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Hi! I'm Chris Donovan and I live in south western part of the US in Tucson, Arizona. The southern part of Arizona along with the northern part of Mexico make up the Sonoran Desert, a place which is the very opposite of where I am going, the arctic. While the arctic has some of the coldest temperatures on earth the Sonoran Desert has some of the hottest and that's just the beginning! Our plant and animal life here is about as unique as what I will be seeing up north and I can't wait. We have saguaro, cholla and ocotillo cactuses along with gila monsters, horned toad lizards and road runners...yes they really do exist!

I've lived here in Tucson most all my life and have been teaching high school science for 14 years. Presently I teach Ecology, Geology, Biological Systems and Earth Systems. I've also taught Oceanography and Environment Science. My school, Desert View HS has 1,500 students and we're situated on the southern edge of Tucson where we can look out our windows into the desert and the 9,000 ft. mountains in the background. It's a wonderful place to live.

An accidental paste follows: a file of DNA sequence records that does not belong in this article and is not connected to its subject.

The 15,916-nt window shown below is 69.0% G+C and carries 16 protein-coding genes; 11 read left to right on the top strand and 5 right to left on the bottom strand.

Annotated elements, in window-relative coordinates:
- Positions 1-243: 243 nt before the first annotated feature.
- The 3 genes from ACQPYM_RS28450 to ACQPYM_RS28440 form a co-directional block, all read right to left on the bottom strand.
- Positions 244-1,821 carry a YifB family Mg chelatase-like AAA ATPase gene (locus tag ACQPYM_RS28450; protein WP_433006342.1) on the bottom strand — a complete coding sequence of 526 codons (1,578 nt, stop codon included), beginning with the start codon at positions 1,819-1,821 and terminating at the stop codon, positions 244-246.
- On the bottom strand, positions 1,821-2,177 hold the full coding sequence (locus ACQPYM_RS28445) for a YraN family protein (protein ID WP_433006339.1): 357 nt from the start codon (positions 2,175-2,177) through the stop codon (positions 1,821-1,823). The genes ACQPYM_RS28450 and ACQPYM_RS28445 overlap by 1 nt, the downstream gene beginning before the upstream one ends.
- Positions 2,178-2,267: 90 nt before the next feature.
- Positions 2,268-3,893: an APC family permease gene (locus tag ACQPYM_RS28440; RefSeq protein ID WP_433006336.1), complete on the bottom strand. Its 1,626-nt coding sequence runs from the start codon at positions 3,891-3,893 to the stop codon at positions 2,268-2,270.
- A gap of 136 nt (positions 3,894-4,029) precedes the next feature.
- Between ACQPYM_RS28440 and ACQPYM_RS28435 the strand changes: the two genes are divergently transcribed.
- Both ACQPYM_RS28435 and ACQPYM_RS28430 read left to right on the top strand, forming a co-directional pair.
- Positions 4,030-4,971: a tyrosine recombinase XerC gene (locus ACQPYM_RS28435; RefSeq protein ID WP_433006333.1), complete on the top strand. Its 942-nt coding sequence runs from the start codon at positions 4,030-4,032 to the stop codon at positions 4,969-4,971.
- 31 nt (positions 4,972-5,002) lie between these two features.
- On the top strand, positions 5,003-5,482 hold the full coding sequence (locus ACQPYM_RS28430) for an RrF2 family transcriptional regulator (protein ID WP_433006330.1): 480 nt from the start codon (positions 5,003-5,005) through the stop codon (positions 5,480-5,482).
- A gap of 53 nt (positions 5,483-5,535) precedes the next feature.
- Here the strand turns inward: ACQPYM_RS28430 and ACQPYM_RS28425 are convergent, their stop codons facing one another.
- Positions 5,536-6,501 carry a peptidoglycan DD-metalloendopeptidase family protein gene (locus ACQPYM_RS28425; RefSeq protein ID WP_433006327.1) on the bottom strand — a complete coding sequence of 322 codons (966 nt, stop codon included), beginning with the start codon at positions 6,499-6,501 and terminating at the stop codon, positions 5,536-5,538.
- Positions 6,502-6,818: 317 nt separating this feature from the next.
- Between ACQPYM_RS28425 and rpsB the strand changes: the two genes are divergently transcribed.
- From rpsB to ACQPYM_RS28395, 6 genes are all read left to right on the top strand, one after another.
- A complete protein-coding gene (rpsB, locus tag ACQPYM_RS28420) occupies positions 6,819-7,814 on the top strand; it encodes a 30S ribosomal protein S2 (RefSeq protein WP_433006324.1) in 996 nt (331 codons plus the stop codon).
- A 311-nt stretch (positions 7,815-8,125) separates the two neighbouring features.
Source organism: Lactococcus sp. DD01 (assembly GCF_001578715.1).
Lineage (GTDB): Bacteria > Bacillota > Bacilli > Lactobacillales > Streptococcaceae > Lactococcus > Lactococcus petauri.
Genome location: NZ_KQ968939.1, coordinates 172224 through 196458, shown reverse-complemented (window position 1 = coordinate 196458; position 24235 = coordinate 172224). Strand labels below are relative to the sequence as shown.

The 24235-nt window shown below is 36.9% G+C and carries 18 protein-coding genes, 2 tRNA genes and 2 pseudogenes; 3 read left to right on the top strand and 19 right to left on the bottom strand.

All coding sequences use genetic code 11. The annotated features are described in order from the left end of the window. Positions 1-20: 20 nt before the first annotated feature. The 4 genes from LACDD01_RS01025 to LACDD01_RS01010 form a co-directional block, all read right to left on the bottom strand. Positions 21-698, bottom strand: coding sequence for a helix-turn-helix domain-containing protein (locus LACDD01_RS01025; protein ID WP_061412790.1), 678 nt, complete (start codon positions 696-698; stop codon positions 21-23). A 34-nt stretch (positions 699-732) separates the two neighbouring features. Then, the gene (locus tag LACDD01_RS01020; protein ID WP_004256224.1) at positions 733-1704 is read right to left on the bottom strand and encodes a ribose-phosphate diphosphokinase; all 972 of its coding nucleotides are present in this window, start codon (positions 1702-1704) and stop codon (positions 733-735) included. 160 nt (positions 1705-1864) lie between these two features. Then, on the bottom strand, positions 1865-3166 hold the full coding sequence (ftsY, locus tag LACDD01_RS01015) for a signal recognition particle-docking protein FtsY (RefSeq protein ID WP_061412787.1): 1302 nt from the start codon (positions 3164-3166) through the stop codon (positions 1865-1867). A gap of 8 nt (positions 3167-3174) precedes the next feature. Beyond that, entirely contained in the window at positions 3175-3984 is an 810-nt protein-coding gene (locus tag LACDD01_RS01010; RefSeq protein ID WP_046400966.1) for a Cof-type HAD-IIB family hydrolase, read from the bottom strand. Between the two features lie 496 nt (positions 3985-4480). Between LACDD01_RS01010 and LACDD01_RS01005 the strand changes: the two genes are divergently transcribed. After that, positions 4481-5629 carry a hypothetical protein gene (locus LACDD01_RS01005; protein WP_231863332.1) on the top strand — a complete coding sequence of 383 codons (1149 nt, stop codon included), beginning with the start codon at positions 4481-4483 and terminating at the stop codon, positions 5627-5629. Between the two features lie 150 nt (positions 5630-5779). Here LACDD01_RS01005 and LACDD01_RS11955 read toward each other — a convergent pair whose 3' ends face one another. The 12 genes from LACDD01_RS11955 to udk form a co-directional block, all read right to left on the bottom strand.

I live with my two dogs and two cats and my daughter Megan who just started college at the University of Arizona this year (go Wildcats !) . Tucson is filled with lots of fun outdoors things to do and during the winter is filled with visitors trying to get away from cold and snow! I meet many of them on the trails around since I do lots of hiking. I love to travel and have adventures in the outdoors and if I can't do that I read a lot about other people who do. I hope you'll be reading along while I experience the arctic and all the exciting science which is going on there in the summer of 2001.